Sometimes a business brand is so strong that it can get easy to lose sight on the person behind it. Here are a few “rapid fire” style interview questions to get to know the Divya behind the incredible business she built from the ground up:

Age: 23

Place of Birth/ City you were raised in: Anand, Gujarat

Educational background, why you chose that program: BSc. I loved chemistry in High School and was aspiring to become a pharmacist, hence my program choice. Turned out that university chemistry was nothing like high school chemistry. I disliked it with a passion!

Tea or coffee? Tea

Timmies or Starbucks? If I had to be practical, tims. If I had to do it for the ‘gram, Starbucks.

Bollywood or Hollywood films? Depends on genre. I like Bollywood’s sappy rom-coms but love hollywood’s thrillers/psychological suspenses.

One hidden talent: I can eat Pani Puri everyday without getting tired of it.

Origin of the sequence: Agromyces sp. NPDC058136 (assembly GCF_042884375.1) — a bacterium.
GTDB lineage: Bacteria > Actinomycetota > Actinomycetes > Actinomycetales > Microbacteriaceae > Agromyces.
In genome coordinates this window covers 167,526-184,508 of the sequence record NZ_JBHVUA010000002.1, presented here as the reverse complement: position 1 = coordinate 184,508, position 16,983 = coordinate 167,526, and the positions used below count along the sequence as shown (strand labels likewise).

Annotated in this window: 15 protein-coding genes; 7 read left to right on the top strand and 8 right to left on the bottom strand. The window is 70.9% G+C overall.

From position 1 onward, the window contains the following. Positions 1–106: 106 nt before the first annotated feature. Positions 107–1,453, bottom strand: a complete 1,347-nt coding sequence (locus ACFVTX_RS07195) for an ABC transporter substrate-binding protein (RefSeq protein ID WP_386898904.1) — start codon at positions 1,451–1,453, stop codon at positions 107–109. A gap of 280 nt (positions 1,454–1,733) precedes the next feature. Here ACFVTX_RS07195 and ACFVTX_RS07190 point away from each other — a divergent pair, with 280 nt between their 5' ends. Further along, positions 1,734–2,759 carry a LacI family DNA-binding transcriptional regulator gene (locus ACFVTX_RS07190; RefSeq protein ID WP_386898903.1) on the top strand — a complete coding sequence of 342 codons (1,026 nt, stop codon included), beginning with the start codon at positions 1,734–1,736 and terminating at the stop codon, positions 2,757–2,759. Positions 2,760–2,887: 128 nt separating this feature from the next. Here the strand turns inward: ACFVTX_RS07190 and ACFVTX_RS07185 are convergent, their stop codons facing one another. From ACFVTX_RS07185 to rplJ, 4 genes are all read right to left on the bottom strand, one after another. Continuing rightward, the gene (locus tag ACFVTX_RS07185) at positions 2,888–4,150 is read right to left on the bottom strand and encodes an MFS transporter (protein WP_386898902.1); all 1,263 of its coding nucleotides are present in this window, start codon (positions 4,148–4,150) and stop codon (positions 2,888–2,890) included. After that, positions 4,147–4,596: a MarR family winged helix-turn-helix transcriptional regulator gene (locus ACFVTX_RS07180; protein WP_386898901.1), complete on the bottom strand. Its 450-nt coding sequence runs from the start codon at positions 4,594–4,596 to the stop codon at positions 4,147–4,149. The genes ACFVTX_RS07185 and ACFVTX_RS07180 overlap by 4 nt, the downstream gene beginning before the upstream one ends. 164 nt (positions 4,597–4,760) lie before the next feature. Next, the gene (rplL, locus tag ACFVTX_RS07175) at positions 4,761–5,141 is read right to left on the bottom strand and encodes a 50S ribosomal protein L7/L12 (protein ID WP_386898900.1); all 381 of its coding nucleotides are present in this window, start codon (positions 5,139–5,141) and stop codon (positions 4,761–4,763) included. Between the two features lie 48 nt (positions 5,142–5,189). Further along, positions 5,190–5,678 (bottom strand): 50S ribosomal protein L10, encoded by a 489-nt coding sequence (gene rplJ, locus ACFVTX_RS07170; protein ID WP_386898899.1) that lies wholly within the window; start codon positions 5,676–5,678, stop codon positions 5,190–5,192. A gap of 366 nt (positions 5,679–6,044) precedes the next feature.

What’s at the top of your bucket list? I’ve always wanted to learn Archery. It’s a close tie between that and seeing Hot Air Balloons at sunset in Cappadocia, Turkey.

The first occupation you thought you’d be as a child: This is very odd and so out of line but… when I was really, really young, I wanted to be an airhostess.

Tell me something that is true that very few people agree with you on?

EQ > IQ. Can’t say for certain that “few” people will agree with me on this but it’s something I could see as being debatable.

How did you get started with art or henna?

Art and henna has been around me from a very young age, I guess it’s kind of grown with me or I have grown with it. Growing up I kind of saw this art everywhere, when you are a child growing up in India you see henna being done every occasion you can pretty much think about.